Thanks to my wonderful photographer husband for taking pictures of all of them! I’m also posting images of all the new work here on my blog.

The images can be seen in the following post:)

Getting unstuck in the studio



“Artists don’t get down to work until the pain of working is exceeded by the pain of not working.”
– Stephen DeStaebler

How true. I know that I’ve gotten to this point when I walk by my studio and stare longingly at my canvases and paint, but am afraid to walk in. When I promise myself that “tomorrow I’ll paint” but find the day passing without picking up a brush. I feel a restlessness inside of me – pent up energy that has nowhere to go. Sometimes the feelings arise as anxiety or frustration. When I was young my parents tell me that they used to send me up to my room to draw for a few hours whenever they noticed that I was in a bad mood, or had too much energy and no direction. They report that I would come back down a few hours later with a smile on my face, and like a whole new person.

With all of that in mind, I have to admit that I’ve been having a very hard time getting back into the studio over the past few months. The longer I put it off, the greater the fear seems to grow. So here I’m compiling a list of ways to get back into creating. They are all methods that I have used in the past. With any luck, I will follow my own advice and get back into my painting rhythm. I hope some of these ideas will inspire you as well, especially if you find yourself creatively stuck from time to time.

  • Un-clutter your creating space, whether it’s a studio, a kitchen table, or a spot on the floor. This doesn’t mean making it spotless! In fact, most inspirational creating spaces have a certain degree of clutter. However, if you have to literally leap across a pile of stuff to land at your easel (true story) then you might benefit from some space clearing rituals. Plus, the action that you take to clean the space up a bit is a very productive activity in itself, which might give you further motivation to just keep on doing (creating) when you are finished!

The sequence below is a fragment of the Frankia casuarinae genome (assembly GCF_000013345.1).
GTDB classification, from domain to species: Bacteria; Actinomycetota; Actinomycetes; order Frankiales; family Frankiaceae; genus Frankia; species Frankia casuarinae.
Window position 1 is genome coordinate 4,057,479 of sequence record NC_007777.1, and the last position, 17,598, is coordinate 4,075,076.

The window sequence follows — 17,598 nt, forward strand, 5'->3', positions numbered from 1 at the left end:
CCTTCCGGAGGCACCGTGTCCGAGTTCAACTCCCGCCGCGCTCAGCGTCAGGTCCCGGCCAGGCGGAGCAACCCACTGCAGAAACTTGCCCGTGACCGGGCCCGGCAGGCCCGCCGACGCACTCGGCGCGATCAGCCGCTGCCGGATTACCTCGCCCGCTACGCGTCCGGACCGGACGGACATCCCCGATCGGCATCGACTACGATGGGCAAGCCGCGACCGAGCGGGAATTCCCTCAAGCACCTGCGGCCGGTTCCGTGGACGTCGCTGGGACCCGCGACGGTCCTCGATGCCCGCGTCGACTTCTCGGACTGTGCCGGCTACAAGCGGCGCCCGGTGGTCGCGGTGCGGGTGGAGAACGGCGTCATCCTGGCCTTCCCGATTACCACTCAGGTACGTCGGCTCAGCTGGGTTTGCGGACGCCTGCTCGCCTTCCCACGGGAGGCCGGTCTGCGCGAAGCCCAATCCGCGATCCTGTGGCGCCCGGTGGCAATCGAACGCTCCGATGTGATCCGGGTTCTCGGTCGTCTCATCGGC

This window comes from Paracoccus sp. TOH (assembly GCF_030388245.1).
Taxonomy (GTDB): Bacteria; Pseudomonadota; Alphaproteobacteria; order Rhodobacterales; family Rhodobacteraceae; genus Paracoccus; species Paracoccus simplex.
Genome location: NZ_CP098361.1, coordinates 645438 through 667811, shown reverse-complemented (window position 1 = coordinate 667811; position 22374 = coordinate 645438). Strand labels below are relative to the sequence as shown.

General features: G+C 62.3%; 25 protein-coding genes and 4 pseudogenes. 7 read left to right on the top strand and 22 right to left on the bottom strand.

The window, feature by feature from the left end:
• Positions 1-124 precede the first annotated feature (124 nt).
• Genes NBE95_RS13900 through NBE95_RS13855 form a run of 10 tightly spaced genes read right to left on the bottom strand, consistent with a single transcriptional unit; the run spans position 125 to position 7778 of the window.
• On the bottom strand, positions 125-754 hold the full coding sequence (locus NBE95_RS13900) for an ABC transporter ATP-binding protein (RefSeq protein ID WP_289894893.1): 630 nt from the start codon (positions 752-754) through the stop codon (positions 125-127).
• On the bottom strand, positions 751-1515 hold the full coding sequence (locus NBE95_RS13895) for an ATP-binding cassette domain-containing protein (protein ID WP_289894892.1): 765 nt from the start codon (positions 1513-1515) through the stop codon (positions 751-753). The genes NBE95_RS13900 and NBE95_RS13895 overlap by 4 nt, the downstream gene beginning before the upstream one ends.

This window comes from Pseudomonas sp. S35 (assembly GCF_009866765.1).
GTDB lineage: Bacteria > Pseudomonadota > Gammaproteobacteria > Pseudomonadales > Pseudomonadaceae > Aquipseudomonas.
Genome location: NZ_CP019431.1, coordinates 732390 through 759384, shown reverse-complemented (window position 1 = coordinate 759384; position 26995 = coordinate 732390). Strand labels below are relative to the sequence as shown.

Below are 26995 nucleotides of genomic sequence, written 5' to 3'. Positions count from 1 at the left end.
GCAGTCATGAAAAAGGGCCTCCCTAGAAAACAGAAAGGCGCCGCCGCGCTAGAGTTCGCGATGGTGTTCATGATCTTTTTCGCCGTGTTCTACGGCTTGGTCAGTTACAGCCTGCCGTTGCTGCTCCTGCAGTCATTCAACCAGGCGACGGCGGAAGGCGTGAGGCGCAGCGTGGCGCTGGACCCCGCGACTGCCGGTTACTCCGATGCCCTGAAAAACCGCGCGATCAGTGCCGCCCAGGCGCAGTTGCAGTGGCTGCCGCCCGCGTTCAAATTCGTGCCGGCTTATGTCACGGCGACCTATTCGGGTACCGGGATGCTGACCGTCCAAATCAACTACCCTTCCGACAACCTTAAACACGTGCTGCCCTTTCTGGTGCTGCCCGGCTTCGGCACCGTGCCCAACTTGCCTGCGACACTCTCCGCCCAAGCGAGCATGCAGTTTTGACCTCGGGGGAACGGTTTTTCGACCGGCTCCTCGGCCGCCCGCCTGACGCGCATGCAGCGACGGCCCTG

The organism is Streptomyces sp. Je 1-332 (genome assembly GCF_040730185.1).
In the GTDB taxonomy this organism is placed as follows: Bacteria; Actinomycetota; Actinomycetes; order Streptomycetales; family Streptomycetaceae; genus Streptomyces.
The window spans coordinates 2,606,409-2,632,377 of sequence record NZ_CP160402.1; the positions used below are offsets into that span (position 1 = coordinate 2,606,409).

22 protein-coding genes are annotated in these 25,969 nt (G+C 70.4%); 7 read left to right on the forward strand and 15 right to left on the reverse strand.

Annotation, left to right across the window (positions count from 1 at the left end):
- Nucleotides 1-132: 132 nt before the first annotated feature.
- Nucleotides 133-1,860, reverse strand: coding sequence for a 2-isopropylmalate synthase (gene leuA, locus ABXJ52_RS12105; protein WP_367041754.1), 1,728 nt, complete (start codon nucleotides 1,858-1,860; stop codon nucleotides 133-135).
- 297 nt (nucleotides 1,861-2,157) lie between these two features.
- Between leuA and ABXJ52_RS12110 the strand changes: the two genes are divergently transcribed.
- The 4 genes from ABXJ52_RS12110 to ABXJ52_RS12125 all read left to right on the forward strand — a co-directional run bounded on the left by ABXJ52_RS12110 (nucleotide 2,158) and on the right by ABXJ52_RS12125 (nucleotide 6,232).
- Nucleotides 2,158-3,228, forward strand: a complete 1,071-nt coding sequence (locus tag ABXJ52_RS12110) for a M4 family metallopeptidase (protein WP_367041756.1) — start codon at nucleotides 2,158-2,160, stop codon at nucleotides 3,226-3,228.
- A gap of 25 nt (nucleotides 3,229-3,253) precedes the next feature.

• Make the environment more inviting through music. Are there any artists or songs that consistently lift your spirits when you are down? Or maybe there’s some really angry music that gets your energy moving. (A lot has been written about listening to soothing music while creating, but I often find the opposite type of music gets me motivated, so it’s whatever works for you!) Music itself can be a source of inspiration for a painting, poem, or drawing.
  • Try a new material out. Sometimes we expect too much of ourselves with familiar materials. Using a new material (or one we haven’t used in a while) can free us up to be more spontaneous in our exploration. If you’re an acrylic painter, try oil sticks. If you’re a watercolor painter, try using gel mediums and playing with texture. Using collage elements and found objects can also be helpful when we are stuck, as it provides us with an automatic source of inspiration (and may be far less intimidating than staring at a blank canvas).
  • Create with a friend – collaborate. Creating can be a lonely endeavor. Sometimes this is what we seek, but at other times it may be helpful to have the added creativity and motivation from a friend. Creating with a friend is like having a three-way dialogue, between you, your friend, and the object that you are creating. It also can just be more fun that way!
  • Get out and see some art. Or if you can’t get out at the moment, look through some art books or browse the internet to look at art you are drawn to. Sometimes while looking at the art of others, we are re-inspired and remember what draws us to art in the first place. While you’re thinking about getting out, why not consider joining an artist’s networking group?